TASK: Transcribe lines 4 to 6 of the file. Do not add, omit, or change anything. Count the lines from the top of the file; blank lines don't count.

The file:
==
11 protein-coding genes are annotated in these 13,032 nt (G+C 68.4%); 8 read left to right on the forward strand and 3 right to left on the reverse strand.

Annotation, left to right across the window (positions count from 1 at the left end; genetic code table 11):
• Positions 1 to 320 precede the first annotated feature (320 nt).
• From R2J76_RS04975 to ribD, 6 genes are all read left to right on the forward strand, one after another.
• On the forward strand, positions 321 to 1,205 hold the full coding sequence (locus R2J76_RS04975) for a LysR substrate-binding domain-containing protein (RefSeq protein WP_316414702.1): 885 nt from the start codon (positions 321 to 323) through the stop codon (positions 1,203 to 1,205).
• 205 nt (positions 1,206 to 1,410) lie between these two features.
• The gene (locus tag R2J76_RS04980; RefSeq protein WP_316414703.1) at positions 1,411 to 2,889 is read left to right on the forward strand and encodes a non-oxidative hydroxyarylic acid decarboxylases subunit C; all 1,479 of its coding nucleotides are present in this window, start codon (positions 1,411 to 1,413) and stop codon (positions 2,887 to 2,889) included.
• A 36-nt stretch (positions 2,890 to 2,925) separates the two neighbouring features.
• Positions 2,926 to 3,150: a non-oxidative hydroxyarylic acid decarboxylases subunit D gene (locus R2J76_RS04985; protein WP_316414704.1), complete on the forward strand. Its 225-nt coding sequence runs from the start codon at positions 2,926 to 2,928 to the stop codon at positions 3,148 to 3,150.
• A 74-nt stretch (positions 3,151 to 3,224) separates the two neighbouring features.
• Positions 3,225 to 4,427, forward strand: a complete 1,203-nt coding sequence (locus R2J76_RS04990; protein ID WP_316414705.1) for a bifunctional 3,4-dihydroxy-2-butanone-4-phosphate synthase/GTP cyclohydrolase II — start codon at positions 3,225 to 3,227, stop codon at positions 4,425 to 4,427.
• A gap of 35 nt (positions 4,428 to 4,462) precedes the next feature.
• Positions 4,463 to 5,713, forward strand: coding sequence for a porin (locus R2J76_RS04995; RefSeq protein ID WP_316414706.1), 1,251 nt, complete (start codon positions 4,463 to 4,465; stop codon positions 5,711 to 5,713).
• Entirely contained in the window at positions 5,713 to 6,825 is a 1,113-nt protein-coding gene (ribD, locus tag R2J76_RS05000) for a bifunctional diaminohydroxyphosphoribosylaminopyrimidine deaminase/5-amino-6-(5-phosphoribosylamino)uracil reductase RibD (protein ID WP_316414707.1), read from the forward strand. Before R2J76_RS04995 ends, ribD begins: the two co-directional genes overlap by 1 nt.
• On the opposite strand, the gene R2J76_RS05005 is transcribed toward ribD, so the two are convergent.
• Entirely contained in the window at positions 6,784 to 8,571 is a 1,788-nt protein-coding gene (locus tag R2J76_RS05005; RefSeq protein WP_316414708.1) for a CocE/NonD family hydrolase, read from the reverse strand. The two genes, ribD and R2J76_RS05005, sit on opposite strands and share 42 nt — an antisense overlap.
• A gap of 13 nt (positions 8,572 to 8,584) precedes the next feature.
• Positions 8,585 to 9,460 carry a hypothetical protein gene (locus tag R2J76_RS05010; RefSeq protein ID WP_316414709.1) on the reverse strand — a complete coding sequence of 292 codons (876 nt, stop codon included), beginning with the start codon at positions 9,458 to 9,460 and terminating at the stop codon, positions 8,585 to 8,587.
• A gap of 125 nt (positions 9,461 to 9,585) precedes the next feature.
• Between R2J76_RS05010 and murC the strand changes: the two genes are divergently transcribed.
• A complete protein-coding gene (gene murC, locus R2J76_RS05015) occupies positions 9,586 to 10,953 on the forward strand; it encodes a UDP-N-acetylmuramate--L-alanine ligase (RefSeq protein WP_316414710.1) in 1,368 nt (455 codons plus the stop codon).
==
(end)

• From R2J76_RS04975 to ribD, 6 genes are all read left to right on the forward strand, one after another.
• On the forward strand, positions 321 to 1,205 hold the full coding sequence (locus R2J76_RS04975) for a LysR substrate-binding domain-containing protein (RefSeq protein WP_316414702.1): 885 nt from the start codon (positions 321 to 323) through the stop codon (positions 1,203 to 1,205).
• 205 nt (positions 1,206 to 1,410) lie between these two features.